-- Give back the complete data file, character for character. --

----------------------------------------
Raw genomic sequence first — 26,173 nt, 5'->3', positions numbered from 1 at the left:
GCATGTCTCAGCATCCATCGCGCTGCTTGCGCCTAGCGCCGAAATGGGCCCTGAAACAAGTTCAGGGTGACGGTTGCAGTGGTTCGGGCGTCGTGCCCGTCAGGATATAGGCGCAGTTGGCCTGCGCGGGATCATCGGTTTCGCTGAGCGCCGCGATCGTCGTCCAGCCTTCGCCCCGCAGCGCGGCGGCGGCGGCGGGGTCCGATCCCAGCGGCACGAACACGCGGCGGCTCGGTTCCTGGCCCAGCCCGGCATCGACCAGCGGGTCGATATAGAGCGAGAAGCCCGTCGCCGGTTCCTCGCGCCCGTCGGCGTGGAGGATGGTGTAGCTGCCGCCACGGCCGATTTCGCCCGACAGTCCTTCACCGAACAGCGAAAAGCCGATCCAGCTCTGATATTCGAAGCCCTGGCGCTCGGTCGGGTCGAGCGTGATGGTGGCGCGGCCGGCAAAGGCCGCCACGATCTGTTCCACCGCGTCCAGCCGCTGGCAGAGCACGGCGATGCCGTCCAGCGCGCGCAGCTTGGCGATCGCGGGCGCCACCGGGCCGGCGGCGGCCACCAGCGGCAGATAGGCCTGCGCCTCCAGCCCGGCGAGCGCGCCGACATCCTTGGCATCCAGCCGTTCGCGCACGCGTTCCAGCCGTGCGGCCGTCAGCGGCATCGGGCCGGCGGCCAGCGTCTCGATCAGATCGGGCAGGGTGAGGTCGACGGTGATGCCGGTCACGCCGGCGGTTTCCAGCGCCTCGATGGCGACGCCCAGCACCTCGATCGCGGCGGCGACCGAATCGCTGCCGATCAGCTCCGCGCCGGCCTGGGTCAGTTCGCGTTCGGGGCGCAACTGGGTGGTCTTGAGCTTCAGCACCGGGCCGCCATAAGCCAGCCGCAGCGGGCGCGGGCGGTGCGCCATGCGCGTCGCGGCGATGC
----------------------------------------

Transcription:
Raw genomic sequence first — 26,173 nt, 5'->3', positions numbered from 1 at the left:
GCATGTCTCAGCATCCATCGCGCTGCTTGCGCCTAGCGCCGAAATGGGCCCTGAAACAAGTTCAGGGTGACGGTTGCAGTGGTTCGGGCGTCGTGCCCGTCAGGATATAGGCGCAGTTGGCCTGCGCGGGATCATCGGTTTCGCTGAGCGCCGCGATCGTCGTCCAGCCTTCGCCCCGCAGCGCGGCGGCGGCGGCGGGGTCCGATCCCAGCGGCACGAACACGCGGCGGCTCGGTTCCTGGCCCAGCCCGGCATCGACCAGCGGGTCGATATAGAGCGAGAAGCCCGTCGCCGGTTCCTCGCGCCCGTCGGCGTGGAGGATGGTGTAGCTGCCGCCACGGCCGATTTCGCCCGACAGTCCTTCACCGAACAGCGAAAAGCCGATCCAGCTCTGATATTCGAAGCCCTGGCGCTCGGTCGGGTCGAGCGTGATGGTGGCGCGGCCGGCAAAGGCCGCCACGATCTGTTCCACCGCGTCCAGCCGCTGGCAGAGCACGGCGATGCCGTCCAGCGCGCGCAGCTTGGCGATCGCGGGCGCCACCGGGCCGGCGGCGGCCACCAGCGGCAGATAGGCCTGCGCCTCCAGCCCGGCGAGCGCGCCGACATCCTTGGCATCCAGCCGTTCGCGCACGCGTTCCAGCCGTGCGGCCGTCAGCGGCATCGGGCCGGCGGCCAGCGTCTCGATCAGATCGGGCAGGGTGAGGTCGACGGTGATGCCGGTCACGCCGGCGGTTTCCAGCGCCTCGATGGCGACGCCCAGCACCTCGATCGCGGCGGCGACCGAATCGCTGCCGATCAGCTCCGCGCCGGCCTGGGTCAGTTCGCGTTCGGGGCGCAACTGGGTGGTCTTGAGCTTCAGCACCGGGCCGCCATAAGCCAGCCGCAGCGGGCGCGGGCGGTGCGCCATGCGCGTCGCGGCGATGC